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Pilot Project #4 —
Protein Interactions and Function
of IQ Motif-Containing Proteins

Allen R. Rhoads, Ph.D.

Department of Biochemistry and Molecular Biology

A number of unidentified IQ motif-containing proteins of unknown biological function occur in cells. Two of these putative Ca2+-independent calmodulin (CaM)-binding proteins in humans are FLJ10517 (FLJ-IQ) and KIAA0036 (Kazusa cDNA project).

Additional unidentified human IQ motif-containing proteins also occur in the database. Both proteins have multiple IQ motifs and are widely expressed in cells. FLJ-IQ, the putative orthologue of mouse SHA1 exhibits 70-80 % identity to the last 200 residues of the C-terminus of the protein and also contains multiple IQ motifs. SHA1 is found associated with the polar region of the mitotic spindle implicating a role for CaM in controlling mitotic microtubular activity.

The other protein, KIAA0036, was cloned from an immature myeloid cell line and contains a pore-like region that is characteristic of a Trp or capacitative calcium entry channel, but lacking the characteristic six transmembrane domains of the Trp channel.

To elucidate the function of these proteins, expression of the mRNA of the human/mouse orthologues in different tissues and cells is examined by Northern blot analysis to determine the prevalence and size of the transcript. Expression of mRNAs will be examined in response to Jurkat cell activation by thapsigargin (TG) or by diacylglycerol, Ca2+-specific ionophore treatment. Gene constructs (cloned from a human cDNA library) with an in-frame fusion of a sequence coding for the influenza hemaglutinin epitope will be utilized for transfection.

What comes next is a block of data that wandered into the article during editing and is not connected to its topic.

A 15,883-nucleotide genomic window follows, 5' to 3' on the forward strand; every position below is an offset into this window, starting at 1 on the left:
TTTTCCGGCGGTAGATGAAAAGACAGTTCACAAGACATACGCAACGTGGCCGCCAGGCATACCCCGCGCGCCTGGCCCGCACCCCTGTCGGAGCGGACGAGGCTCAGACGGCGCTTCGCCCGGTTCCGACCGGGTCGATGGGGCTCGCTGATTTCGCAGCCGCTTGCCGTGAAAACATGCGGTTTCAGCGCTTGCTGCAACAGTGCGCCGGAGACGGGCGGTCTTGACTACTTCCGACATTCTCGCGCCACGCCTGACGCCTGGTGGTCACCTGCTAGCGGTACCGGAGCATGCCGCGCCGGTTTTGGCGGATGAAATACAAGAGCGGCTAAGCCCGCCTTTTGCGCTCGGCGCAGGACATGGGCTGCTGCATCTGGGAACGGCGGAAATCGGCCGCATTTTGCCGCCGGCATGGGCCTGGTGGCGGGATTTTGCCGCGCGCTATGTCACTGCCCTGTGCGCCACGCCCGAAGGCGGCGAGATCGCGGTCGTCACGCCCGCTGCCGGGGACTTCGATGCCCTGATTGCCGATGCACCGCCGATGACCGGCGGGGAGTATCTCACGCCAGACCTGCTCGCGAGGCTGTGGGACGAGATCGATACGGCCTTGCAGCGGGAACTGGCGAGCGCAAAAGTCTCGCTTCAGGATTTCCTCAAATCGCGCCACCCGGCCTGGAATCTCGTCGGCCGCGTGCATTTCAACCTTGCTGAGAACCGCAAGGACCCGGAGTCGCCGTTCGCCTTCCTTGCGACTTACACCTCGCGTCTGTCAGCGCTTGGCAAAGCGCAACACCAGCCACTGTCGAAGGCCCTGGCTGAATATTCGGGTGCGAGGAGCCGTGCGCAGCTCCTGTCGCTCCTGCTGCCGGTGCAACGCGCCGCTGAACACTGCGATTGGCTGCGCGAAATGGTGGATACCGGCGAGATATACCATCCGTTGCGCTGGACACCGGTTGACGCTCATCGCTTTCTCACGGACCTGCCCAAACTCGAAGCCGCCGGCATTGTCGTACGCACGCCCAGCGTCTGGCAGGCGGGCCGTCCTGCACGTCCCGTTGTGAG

The expressed proteins together with extracts of potential binding partner protein(s) including CaM will be immunoprecipitated, fractionated, and the partners identified by mass spectroscopy or by Western blot in the case of CaM. A search for binding partners may also be undertaken using the yeast 2-hybrid system.

Finally, cellular localization of the proteins in response to cell activation or treatment with TG, diacylglycerol or ionomycin is examined using a green fluorescent protein fusion of each protein.

The RCMI facilities of the core laboratories of Molecular Computations and Bioinformatics are utilized in these studies to further examine the family of IQ proteins for verification of cloned genes and PCR products. These molecular studies should decipher the function of these widely expressed and putative CaM-regulated proteins. This project utilizes resources of the LMCB.


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